In California, is it Lyme disease or tick-borne relapsing fever?
Exposure to tick-borne relapsing fever is widespread in California, according to a study published in the prestigious International Journal of General Medicine.
The report entitled “Relapsing Fever Borrelia in California: A Pilot Serological Study” was written by microbiologist Marianne Middelveen from Calgary, Canada, together with pathologist Jyotsna Shah of IGeneX Laboratories in Palo Alto, CA, nurse practitioner Melissa Fesler and internist Raphael Stricker from Union Square Medical Associates in San Francisco, CA.
Tick-borne relapsing fever is caused by Relapsing Fever Borrelia (RFB), which is in the same family as Borrelia burgdorferi, the corkscrew-shaped bacteria that causes Lyme disease. Until recently, RFB was thought to be limited primarily to Europe and the East Coast of the United States, but the new study shows that exposure is widespread on the West Coast as well.
This poses unique challenges to clinicians unfamiliar with the disease distribution because individuals infected with RFB may present with “Lyme-like” symptoms.
In 2016, there were more than 46,000 insurance claims related to Lyme disease in California, although the official number of cases was much less.
“This paper sheds light on the presence of Lyme disease and Relapsing Fever Borrelia throughout the state of California,” says Middelveen. “Our study of California patients who were tested for tick-borne disease suggests there may be similar exposure risks for Lyme disease and RFB (33% vs. 27%), and evidence for dual exposure to Lyme disease and RFB was found in 11% of patients.”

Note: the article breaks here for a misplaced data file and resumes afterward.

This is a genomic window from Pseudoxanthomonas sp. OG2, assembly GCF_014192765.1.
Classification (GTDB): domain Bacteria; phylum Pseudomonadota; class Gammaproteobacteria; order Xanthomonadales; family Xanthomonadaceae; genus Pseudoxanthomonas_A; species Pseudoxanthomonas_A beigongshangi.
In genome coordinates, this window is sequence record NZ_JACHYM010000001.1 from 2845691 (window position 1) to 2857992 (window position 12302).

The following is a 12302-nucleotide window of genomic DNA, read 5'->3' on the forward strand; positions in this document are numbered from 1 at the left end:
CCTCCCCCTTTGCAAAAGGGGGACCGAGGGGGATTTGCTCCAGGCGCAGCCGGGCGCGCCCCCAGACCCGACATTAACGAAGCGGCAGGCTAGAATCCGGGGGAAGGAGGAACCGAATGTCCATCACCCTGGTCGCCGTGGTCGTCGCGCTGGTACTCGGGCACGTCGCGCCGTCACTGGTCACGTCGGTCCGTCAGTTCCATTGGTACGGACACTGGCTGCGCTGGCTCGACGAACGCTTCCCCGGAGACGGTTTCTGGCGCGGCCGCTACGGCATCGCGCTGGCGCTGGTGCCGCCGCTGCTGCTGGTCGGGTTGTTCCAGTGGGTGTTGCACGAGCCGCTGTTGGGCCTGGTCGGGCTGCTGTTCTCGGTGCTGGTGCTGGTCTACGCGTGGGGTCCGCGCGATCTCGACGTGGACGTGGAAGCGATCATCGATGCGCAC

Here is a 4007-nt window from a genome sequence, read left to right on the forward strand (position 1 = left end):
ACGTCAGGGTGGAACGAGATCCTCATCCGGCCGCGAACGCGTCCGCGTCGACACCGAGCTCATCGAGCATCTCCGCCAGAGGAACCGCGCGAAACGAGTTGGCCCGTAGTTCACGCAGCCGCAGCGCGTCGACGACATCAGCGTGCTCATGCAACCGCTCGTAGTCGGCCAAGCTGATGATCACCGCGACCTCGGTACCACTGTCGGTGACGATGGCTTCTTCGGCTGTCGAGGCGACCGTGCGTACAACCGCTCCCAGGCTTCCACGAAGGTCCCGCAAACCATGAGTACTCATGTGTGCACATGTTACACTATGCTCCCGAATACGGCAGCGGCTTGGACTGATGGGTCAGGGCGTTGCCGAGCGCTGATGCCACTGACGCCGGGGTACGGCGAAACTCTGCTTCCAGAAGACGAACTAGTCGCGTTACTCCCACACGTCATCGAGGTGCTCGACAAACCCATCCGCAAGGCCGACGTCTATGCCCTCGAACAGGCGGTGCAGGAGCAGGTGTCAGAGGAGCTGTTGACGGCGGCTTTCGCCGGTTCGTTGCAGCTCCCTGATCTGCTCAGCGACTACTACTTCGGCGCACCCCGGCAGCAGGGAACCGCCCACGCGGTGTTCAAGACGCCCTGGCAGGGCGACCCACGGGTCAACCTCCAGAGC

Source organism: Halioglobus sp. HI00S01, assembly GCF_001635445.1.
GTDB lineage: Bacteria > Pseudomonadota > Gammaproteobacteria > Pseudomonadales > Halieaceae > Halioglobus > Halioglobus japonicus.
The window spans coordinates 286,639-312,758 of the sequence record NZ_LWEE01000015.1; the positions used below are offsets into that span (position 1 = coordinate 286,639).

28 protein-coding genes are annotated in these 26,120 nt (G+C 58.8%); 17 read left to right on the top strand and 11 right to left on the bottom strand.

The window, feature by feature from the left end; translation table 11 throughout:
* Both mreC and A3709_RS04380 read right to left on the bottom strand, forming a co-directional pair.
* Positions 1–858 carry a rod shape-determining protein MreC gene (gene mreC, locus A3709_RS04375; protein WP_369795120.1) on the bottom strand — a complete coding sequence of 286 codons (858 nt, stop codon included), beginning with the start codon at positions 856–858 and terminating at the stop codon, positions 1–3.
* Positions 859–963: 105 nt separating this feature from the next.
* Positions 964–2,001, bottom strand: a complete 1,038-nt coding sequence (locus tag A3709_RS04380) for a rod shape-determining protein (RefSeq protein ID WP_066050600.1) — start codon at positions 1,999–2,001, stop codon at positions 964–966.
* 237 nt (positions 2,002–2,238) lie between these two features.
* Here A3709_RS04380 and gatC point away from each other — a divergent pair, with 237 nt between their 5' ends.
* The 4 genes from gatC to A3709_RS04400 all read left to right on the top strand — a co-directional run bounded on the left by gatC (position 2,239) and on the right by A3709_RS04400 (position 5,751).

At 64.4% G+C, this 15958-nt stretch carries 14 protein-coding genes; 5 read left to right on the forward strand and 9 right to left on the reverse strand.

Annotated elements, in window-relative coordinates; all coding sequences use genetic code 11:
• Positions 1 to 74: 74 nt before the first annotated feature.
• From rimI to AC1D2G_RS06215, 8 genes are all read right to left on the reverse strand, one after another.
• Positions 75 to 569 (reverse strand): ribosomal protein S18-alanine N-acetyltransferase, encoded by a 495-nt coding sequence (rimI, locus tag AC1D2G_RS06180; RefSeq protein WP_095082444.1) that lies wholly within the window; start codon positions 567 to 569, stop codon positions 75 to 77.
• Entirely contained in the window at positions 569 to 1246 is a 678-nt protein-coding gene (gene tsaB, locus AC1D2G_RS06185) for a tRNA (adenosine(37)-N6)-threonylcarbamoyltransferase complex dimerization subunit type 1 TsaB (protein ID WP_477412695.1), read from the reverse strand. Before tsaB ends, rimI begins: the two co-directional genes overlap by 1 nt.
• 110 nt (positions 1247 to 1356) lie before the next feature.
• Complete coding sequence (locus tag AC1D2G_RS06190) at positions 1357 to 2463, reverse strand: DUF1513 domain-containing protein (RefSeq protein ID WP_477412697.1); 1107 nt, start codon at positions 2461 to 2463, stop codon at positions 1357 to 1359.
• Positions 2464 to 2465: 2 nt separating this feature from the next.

The emergence of multiple Borrelia species creates more problems for patients and clinicians.
“Patients who present with “Lyme-like” musculoskeletal, neuropsychiatric or cardiovascular symptoms in California should be screened for RFB,” says Fesler.
“A negative Lyme test does not rule out the possibility of infection with Relapsing Fever Borrelia, and clinicians should be familiar with disease presentation and available diagnostic tests.”
There are currently no tests for RFB that are approved by the Food and Drug Administration (FDA) in the United States.
“Detection techniques for Relapsing Fever Borrelia are limited due to the diversity of this species group and the difficulty in culturing these bacteria,” reports Shah.
“Using novel laboratory techniques, we were able to detect exposure to Relapsing Fever Borrelia, and we hope that these techniques can be used to develop accurate FDA-approved tests for the future.”
In blood samples drawn from patients in 24 California counties, positive RFB testing was found in 16 counties, and the researchers found the highest rates of positive testing in Santa Clara, Alameda, Marin and San Francisco counties.
“Tick-borne Relapsing Fever is the next wave of Lyme disease,” says Stricker. “It’s not just a simple disease anymore.”
Press release from Union Square Medical Associates, Sept. 23, 2018.
View video abstract of the research article here: